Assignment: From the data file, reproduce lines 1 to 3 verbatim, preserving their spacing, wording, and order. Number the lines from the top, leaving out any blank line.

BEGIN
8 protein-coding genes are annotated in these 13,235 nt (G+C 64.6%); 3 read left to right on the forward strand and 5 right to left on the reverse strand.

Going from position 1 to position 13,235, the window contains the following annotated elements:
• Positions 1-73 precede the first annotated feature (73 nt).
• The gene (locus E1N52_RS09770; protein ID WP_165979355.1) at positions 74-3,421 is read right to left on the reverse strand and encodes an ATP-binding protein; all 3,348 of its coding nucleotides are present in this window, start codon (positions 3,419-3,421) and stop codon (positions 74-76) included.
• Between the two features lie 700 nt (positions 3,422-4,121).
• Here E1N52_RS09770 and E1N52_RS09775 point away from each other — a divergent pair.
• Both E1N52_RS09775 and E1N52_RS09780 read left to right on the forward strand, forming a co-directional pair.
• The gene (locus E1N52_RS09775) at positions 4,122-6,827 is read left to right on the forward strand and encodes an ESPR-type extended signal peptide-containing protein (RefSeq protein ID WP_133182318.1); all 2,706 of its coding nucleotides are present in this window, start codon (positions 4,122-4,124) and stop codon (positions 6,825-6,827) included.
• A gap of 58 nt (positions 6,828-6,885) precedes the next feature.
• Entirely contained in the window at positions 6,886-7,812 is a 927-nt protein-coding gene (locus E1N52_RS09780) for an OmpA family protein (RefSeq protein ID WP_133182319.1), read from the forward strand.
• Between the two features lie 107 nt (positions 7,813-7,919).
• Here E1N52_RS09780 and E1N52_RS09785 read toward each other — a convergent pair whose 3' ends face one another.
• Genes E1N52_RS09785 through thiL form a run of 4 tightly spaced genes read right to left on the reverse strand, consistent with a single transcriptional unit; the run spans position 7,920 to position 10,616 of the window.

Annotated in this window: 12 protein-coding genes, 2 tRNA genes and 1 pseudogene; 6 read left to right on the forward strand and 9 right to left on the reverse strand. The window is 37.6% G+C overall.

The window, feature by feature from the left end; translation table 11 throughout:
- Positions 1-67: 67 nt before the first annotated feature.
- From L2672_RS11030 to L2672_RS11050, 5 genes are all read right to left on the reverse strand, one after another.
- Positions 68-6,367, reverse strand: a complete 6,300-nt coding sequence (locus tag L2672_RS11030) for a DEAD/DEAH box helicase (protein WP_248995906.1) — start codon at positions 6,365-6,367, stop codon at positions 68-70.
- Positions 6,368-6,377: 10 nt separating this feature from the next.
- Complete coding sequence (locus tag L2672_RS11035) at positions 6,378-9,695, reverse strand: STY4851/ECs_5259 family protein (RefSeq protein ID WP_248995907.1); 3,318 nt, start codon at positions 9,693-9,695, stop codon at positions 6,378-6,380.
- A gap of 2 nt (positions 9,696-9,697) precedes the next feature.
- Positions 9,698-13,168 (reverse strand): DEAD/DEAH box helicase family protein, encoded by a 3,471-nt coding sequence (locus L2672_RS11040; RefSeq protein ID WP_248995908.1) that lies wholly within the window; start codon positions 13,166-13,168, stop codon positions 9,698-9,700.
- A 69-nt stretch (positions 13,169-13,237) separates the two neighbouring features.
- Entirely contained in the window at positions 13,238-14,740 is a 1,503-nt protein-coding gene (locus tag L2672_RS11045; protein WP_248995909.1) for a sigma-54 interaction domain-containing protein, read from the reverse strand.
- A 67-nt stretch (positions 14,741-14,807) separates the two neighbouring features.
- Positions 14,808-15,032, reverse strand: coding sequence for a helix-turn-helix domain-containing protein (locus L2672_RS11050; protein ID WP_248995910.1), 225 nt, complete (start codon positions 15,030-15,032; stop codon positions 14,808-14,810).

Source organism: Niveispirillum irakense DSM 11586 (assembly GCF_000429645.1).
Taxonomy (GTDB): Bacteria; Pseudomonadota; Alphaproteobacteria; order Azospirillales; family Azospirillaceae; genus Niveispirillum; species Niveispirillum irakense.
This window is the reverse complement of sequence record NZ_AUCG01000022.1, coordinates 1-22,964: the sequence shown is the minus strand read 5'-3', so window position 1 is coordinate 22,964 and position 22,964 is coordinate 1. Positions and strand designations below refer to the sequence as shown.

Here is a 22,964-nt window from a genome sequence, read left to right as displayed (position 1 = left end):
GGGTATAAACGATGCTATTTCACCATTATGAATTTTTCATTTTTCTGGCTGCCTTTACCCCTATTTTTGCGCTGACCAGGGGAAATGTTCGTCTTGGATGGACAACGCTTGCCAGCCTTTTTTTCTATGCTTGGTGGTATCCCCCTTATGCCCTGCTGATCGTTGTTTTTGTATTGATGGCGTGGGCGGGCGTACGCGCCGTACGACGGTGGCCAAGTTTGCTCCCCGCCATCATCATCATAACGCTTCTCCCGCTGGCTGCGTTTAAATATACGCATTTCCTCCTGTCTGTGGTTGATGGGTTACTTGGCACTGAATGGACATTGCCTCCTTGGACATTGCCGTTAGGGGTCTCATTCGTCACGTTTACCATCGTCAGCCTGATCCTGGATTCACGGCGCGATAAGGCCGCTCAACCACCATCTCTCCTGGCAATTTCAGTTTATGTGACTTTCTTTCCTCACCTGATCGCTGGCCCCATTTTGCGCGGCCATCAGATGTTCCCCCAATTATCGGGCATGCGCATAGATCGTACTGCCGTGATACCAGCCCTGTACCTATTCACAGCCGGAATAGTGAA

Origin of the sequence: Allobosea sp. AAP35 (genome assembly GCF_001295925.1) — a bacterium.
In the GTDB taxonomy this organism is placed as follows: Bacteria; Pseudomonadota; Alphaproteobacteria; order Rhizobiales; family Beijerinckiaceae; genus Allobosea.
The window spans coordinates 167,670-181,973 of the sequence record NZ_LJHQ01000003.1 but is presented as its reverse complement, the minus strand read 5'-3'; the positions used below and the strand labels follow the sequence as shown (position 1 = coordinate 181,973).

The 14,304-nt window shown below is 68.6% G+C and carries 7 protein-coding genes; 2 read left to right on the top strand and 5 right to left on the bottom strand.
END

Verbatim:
8 protein-coding genes are annotated in these 13,235 nt (G+C 64.6%); 3 read left to right on the forward strand and 5 right to left on the reverse strand.

Going from position 1 to position 13,235, the window contains the following annotated elements:
• Positions 1-73 precede the first annotated feature (73 nt).